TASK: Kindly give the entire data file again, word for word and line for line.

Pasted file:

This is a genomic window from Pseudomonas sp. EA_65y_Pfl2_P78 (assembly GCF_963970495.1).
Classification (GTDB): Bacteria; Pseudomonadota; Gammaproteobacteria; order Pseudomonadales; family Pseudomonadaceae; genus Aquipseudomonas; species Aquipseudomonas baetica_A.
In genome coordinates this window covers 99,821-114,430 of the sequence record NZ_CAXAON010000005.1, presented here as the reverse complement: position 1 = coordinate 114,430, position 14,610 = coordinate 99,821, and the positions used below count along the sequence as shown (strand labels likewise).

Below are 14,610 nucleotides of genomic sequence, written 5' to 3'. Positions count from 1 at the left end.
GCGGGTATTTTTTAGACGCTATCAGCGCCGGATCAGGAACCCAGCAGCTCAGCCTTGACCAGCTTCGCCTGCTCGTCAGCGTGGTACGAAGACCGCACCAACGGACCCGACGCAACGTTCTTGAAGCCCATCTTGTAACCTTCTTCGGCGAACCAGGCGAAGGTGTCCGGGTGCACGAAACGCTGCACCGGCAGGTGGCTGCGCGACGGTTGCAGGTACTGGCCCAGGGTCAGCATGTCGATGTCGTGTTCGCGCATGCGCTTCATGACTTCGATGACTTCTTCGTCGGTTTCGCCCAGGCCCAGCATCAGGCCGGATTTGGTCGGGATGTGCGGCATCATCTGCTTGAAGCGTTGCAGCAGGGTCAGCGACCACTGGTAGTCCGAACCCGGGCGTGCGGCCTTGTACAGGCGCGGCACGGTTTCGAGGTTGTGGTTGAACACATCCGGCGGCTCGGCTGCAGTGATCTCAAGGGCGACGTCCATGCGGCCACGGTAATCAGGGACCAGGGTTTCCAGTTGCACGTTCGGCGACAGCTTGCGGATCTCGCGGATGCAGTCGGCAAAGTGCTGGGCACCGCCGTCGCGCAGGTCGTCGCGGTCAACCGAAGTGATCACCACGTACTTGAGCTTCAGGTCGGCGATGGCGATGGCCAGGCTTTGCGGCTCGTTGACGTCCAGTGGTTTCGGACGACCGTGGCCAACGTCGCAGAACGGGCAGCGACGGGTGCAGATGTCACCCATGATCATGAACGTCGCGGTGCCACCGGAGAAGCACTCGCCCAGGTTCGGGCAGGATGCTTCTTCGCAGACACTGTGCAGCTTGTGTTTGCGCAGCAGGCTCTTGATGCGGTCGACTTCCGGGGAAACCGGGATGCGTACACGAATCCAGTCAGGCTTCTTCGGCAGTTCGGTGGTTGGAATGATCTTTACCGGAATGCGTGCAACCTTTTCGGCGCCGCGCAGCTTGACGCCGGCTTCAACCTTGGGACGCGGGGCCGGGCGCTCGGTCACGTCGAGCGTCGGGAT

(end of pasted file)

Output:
This is a genomic window from Pseudomonas sp. EA_65y_Pfl2_P78 (assembly GCF_963970495.1).
Classification (GTDB): Bacteria; Pseudomonadota; Gammaproteobacteria; order Pseudomonadales; family Pseudomonadaceae; genus Aquipseudomonas; species Aquipseudomonas baetica_A.
In genome coordinates this window covers 99,821-114,430 of the sequence record NZ_CAXAON010000005.1, presented here as the reverse complement: position 1 = coordinate 114,430, position 14,610 = coordinate 99,821, and the positions used below count along the sequence as shown (strand labels likewise).

Below are 14,610 nucleotides of genomic sequence, written 5' to 3'. Positions count from 1 at the left end.
GCGGGTATTTTTTAGACGCTATCAGCGCCGGATCAGGAACCCAGCAGCTCAGCCTTGACCAGCTTCGCCTGCTCGTCAGCGTGGTACGAAGACCGCACCAACGGACCCGACGCAACGTTCTTGAAGCCCATCTTGTAACCTTCTTCGGCGAACCAGGCGAAGGTGTCCGGGTGCACGAAACGCTGCACCGGCAGGTGGCTGCGCGACGGTTGCAGGTACTGGCCCAGGGTCAGCATGTCGATGTCGTGTTCGCGCATGCGCTTCATGACTTCGATGACTTCTTCGTCGGTTTCGCCCAGGCCCAGCATCAGGCCGGATTTGGTCGGGATGTGCGGCATCATCTGCTTGAAGCGTTGCAGCAGGGTCAGCGACCACTGGTAGTCCGAACCCGGGCGTGCGGCCTTGTACAGGCGCGGCACGGTTTCGAGGTTGTGGTTGAACACATCCGGCGGCTCGGCTGCAGTGATCTCAAGGGCGACGTCCATGCGGCCACGGTAATCAGGGACCAGGGTTTCCAGTTGCACGTTCGGCGACAGCTTGCGGATCTCGCGGATGCAGTCGGCAAAGTGCTGGGCACCGCCGTCGCGCAGGTCGTCGCGGTCAACCGAAGTGATCACCACGTACTTGAGCTTCAGGTCGGCGATGGCGATGGCCAGGCTTTGCGGCTCGTTGACGTCCAGTGGTTTCGGACGACCGTGGCCAACGTCGCAGAACGGGCAGCGACGGGTGCAGATGTCACCCATGATCATGAACGTCGCGGTGCCACCGGAGAAGCACTCGCCCAGGTTCGGGCAGGATGCTTCTTCGCAGACACTGTGCAGCTTGTGTTTGCGCAGCAGGCTCTTGATGCGGTCGACTTCCGGGGAAACCGGGATGCGTACACGAATCCAGTCAGGCTTCTTCGGCAGTTCGGTGGTTGGAATGATCTTTACCGGAATGCGTGCAACCTTTTCGGCGCCGCGCAGCTTGACGCCGGCTTCAACCTTGGGACGCGGGGCCGGGCGCTCGGTCACGTCGAGCGTCGGGAT